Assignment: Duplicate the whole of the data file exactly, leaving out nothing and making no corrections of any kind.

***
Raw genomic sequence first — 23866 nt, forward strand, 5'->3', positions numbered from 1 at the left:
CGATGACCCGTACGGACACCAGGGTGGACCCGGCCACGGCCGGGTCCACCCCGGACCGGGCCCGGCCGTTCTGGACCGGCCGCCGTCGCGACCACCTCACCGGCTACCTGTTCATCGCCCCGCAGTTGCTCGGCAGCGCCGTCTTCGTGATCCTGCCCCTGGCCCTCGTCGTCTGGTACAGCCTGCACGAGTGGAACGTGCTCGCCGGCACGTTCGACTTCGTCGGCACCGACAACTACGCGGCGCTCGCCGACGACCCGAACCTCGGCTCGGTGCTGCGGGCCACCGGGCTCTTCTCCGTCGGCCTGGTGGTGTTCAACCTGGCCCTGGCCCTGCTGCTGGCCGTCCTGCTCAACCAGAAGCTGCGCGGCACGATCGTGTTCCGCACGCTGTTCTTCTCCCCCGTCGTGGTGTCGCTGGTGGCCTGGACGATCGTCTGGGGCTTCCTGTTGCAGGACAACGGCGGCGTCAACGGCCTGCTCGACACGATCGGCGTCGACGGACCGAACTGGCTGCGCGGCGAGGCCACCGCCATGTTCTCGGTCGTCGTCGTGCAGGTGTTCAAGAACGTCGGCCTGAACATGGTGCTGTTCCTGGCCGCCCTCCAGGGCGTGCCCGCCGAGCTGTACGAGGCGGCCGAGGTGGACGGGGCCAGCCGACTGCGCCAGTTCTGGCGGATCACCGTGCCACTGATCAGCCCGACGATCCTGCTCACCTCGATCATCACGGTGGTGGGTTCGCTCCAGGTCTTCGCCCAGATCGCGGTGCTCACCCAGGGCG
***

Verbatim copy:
Raw genomic sequence first — 23866 nt, forward strand, 5'->3', positions numbered from 1 at the left:
CGATGACCCGTACGGACACCAGGGTGGACCCGGCCACGGCCGGGTCCACCCCGGACCGGGCCCGGCCGTTCTGGACCGGCCGCCGTCGCGACCACCTCACCGGCTACCTGTTCATCGCCCCGCAGTTGCTCGGCAGCGCCGTCTTCGTGATCCTGCCCCTGGCCCTCGTCGTCTGGTACAGCCTGCACGAGTGGAACGTGCTCGCCGGCACGTTCGACTTCGTCGGCACCGACAACTACGCGGCGCTCGCCGACGACCCGAACCTCGGCTCGGTGCTGCGGGCCACCGGGCTCTTCTCCGTCGGCCTGGTGGTGTTCAACCTGGCCCTGGCCCTGCTGCTGGCCGTCCTGCTCAACCAGAAGCTGCGCGGCACGATCGTGTTCCGCACGCTGTTCTTCTCCCCCGTCGTGGTGTCGCTGGTGGCCTGGACGATCGTCTGGGGCTTCCTGTTGCAGGACAACGGCGGCGTCAACGGCCTGCTCGACACGATCGGCGTCGACGGACCGAACTGGCTGCGCGGCGAGGCCACCGCCATGTTCTCGGTCGTCGTCGTGCAGGTGTTCAAGAACGTCGGCCTGAACATGGTGCTGTTCCTGGCCGCCCTCCAGGGCGTGCCCGCCGAGCTGTACGAGGCGGCCGAGGTGGACGGGGCCAGCCGACTGCGCCAGTTCTGGCGGATCACCGTGCCACTGATCAGCCCGACGATCCTGCTCACCTCGATCATCACGGTGGTGGGTTCGCTCCAGGTCTTCGCCCAGATCGCGGTGCTCACCCAGGGCG